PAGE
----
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Latest Guest Announcement - Andy Diggle Attending: Saturday and Sunday Writer: The Losers, Daredevil, 2000 AD, Six Guns, Thunderbolts, Green Arrow: Year One Writer: The Losers, Daredevil, 2000 AD, Six Guns, Thunderbolts, Green Arrow: Year One TWO YEARS after joining the Judge Dredd Megazine editorial team, Andy Diggle formally became editor of the title as well as its long-running parent, 2000 AD. He remained in the post for two years, resigning to embark on a freelance writing career in 2002. His earliest stories appeared in 2000 AD but he was quickly headhunted by DC's mature readers imprint, Vertigo. A four-issue Hellblazer: Lady Constantine (2003) led to The Losers, which ran 32 issues until 2006. Both launched in 2003, the same year he collaborated with Judge Dredd co-creator John Wagner on the four issues of Judge Dredd vs Aliens: Incubus for Dark Horse and a year before he relaunched Swamp Thing for Vertigo. After scripting that title's initial six-chapter serial Diggle moved on to his first overt excursion into the world of superheroes. An eight-parter for DC, Adam Strange was followed by 2005's six-issue Silent Dragon, a futuristic creator-owned title for DC's Wildstorm imprint after which the writer authored his first project for Marvel. A 2006 one-shot, Punisher: Silent Night was followed by the first six issues of DC's Batman Confidential and Gamekeeper – a five-parter co-written by filmmaker Guy Ritchie – for Virgin before he returned to Vertigo for 18-issues of Hellblazer alongside which he also scripted 2007's Green Arrow: Year One six-parter for DC Leaving Vertigo in 2009 Diggle moved to Marvel for what would be his most high profile series to date. He remained on Thunderbolts for only for 11 issues but his next move – to Daredevil – took his career to even greater heights. In between he authored Ratcatcher, a 2010 graphic novel for the newly established Vertigo Crime line, it indicated a new direction for Diggle, one that would infuse his Daredevil work. His 12-issue run on the title segued into Shadowland, a major 2010 five-parter that wrapped up the blind superhero's current title and which – along with the Diggle-written Daredevil: Reborn – laid the groundwork for a Daredevil relaunch. The writer followed that 2011 five-parter with another Marvel miniseries of the same length. Released in 2012, Six Guns was also more about crime than about bombastic superhero activities while Snapshot (which marked his return to Judge Dredd Megazine) was even more ground level. Next, however, came classic science fiction as IDW commissioned Diggle to relaunch BBC TV's iconic Time Lord in an ongoing Doctor Who comic for the American market. But then it was back to crime as the regular writer of The Walking Dead creator Robert Kirkman's Image series Thief of Thieves and – after an abortive flirtation with DC's Action Comics – Uncanny, a six-part "paranormal thriller" for Dynamite's crime line. Currently scripting Thief of Thieves and the recently launched Uncanny Season 2, Diggle did step back into the world of superheroes in 2014 for Marvel's four-issue Captain America: Living Legend.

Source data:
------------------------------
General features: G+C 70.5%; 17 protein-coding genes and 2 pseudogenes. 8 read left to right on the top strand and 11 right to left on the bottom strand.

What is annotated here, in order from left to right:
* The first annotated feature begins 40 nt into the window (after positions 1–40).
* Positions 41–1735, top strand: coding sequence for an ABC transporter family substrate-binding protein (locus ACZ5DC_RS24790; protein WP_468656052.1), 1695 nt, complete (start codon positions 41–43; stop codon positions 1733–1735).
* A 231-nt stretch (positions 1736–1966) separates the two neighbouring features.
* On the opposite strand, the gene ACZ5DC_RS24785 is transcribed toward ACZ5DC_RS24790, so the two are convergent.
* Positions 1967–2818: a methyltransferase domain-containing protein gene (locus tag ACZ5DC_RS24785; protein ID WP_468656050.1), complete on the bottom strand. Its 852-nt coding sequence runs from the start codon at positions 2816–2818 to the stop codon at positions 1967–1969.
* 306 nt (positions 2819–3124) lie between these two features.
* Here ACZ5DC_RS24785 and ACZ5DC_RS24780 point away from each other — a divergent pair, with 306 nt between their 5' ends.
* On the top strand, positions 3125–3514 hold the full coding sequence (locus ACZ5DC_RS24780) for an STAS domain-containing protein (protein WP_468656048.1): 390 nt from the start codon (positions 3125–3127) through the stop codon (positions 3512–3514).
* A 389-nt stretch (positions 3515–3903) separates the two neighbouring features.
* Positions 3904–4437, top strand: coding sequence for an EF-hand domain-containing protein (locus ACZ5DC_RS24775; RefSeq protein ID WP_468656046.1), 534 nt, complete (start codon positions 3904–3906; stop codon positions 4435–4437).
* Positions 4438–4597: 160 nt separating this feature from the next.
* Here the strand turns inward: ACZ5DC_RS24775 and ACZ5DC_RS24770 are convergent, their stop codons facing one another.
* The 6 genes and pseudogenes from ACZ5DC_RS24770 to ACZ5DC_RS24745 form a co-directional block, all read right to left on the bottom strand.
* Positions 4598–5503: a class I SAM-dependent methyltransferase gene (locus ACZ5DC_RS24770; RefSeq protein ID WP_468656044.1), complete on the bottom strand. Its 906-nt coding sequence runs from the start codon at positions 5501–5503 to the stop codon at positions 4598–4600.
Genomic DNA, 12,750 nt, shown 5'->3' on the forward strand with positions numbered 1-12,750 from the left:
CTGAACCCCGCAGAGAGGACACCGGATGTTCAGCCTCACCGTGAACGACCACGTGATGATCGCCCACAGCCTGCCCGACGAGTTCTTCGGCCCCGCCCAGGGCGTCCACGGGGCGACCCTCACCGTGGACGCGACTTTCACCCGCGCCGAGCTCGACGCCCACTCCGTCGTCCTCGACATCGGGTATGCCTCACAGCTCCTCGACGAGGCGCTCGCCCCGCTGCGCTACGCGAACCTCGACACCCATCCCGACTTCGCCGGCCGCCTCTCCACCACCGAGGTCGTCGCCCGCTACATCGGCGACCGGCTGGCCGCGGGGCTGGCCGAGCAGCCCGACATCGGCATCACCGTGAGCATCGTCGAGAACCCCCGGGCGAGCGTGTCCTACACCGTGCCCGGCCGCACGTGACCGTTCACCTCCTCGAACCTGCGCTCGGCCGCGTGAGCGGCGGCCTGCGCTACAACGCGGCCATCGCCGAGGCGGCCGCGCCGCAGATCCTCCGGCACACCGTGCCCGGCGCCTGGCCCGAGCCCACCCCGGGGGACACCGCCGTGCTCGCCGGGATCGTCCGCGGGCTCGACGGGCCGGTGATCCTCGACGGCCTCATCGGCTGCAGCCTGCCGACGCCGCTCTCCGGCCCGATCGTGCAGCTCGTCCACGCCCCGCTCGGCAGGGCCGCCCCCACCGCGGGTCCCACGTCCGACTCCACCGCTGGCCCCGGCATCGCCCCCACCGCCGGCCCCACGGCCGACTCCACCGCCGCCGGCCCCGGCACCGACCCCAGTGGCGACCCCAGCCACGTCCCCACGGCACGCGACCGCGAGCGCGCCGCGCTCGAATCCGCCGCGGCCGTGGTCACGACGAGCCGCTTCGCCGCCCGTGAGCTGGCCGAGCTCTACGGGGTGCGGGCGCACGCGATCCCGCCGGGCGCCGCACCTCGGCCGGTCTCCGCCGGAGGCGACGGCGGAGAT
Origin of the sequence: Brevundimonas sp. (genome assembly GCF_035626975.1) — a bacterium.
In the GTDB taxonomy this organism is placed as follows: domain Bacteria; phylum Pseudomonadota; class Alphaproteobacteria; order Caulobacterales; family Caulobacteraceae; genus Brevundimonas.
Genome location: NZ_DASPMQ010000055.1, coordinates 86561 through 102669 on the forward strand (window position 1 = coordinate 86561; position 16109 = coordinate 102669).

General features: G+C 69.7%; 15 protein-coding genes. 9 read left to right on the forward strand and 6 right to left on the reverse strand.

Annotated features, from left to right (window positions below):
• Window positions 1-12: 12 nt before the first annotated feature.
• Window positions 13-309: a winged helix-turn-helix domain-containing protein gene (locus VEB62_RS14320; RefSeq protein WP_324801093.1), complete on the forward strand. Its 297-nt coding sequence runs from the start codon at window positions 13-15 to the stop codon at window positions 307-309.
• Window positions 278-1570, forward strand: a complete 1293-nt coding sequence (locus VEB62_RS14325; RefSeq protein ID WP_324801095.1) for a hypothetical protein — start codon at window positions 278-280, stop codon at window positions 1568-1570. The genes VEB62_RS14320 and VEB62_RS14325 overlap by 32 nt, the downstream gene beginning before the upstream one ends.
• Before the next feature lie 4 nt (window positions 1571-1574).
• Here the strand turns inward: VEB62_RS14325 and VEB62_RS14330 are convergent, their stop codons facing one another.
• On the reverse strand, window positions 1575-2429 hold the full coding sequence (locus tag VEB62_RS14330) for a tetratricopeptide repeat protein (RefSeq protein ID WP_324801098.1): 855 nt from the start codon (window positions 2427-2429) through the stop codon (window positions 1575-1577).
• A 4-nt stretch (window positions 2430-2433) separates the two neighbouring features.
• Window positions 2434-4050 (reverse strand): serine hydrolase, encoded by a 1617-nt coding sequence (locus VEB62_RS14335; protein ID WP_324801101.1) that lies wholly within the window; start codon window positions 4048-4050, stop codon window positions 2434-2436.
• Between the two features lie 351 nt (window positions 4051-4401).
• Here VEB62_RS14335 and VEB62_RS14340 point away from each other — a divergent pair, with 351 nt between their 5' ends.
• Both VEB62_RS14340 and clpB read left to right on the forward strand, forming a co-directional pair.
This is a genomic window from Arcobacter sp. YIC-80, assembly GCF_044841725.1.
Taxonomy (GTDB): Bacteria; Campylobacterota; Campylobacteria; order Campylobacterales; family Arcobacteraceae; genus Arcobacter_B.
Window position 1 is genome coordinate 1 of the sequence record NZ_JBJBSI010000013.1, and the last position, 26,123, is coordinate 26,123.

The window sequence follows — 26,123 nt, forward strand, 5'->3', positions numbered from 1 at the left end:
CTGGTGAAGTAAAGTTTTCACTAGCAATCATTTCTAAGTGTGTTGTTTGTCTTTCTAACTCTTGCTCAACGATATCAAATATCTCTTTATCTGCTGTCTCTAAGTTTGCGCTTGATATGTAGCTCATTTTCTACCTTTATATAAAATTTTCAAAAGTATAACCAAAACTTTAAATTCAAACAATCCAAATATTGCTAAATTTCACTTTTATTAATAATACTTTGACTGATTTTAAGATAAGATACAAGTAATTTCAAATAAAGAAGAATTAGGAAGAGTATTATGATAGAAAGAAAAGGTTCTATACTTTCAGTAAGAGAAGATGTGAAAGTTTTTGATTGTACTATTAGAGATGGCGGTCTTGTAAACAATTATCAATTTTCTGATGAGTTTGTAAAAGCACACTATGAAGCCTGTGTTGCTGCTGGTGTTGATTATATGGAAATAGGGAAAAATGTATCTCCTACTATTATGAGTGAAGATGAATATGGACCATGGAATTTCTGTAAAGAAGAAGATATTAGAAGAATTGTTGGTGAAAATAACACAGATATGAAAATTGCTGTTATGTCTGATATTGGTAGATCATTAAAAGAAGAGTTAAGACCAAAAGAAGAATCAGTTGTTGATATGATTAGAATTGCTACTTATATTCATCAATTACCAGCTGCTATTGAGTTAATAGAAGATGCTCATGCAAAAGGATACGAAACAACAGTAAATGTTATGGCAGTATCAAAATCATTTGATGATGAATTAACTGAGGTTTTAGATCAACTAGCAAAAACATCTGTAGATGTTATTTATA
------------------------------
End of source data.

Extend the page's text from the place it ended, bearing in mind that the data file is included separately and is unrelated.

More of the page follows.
NEAL ADAMS - Attending Saturday and Sunday One of the most influential artists of his era, Neal Adams got his start drawing the Ben Casey newspaper strip, which ran from 1962 to 1966. The following year he took to contributing to such of Warren’s horror anthologies as Creepy and Eerie before moving on to DC, where his realistic and innovative style radically overhauled the look of the publisher’s covers. After working on war and humour comics, he made comicbook readers sit up and take notice illustrating Deadman in Strange Adventures with his subsequent work on The Brave and the Bold and Batman [sporadically between 1970 and 1974) and especially the groundbreaking Green Lantern/Green Arrow [1971-72] garnering him legions of fans. Adams also began working for Marvel, providing not only covers but highly regarded if truncated runs on X-Men [1969-70] and Avengers [1971-72] as well as contributions to various anthologies. Although he remained in high demand for covers and the occasional short story, by the mid-1970s his focus had shifted outside the comics industry although his tour-de-force came in 1978. Better known as Superman vs Muhammad Ali, the tabloid-sized All-New Collectors’ Edition #C56 was major commercial and critical success. In 1984 he launched Continuity Comics. A spin-off from Continuity Studios (Adams’ commercial art operation), it sporadically published such titles as Ms Mystic (which the artist had premiered at Pacific Comics in 1982), Armor, Echo of Futurepast, Zero Patrol and Bucky O’Hare for the next decade. Other than his work on the Continuity titles, Adams was virtually absent from the scene until 2010 when DC announced he would be writing and drawing the six-issue Batman: Odyssey. A seven-part sequel followed in 2011 with the five-issue The First X-Men – his first significant work for Marvel in over 20 years – coming a year later.